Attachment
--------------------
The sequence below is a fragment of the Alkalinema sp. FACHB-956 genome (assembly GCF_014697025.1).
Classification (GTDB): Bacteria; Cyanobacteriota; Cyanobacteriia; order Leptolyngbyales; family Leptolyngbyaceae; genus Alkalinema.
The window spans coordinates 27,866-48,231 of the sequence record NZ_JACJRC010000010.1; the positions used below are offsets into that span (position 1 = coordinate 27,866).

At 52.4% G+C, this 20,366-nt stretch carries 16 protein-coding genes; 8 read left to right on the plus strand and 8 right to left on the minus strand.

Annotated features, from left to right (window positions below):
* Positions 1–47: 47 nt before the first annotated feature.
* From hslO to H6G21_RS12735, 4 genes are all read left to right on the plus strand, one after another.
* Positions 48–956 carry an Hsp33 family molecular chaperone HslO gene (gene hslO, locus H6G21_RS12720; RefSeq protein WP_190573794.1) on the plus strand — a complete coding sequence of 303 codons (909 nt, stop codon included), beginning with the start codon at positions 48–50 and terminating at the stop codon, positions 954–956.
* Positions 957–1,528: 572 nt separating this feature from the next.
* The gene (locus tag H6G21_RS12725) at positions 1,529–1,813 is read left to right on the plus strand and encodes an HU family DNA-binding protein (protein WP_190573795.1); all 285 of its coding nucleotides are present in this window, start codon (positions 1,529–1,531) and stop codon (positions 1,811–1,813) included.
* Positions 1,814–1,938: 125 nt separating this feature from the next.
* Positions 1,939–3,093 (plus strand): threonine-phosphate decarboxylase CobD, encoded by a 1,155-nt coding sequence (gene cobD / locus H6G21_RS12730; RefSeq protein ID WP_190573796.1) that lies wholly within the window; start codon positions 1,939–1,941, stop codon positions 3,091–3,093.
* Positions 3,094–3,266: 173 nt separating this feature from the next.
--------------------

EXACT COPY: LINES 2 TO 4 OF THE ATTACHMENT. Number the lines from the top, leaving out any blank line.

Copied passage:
Classification (GTDB): Bacteria; Cyanobacteriota; Cyanobacteriia; order Leptolyngbyales; family Leptolyngbyaceae; genus Alkalinema.
The window spans coordinates 27,866-48,231 of the sequence record NZ_JACJRC010000010.1; the positions used below are offsets into that span (position 1 = coordinate 27,866).

At 52.4% G+C, this 20,366-nt stretch carries 16 protein-coding genes; 8 read left to right on the plus strand and 8 right to left on the minus strand.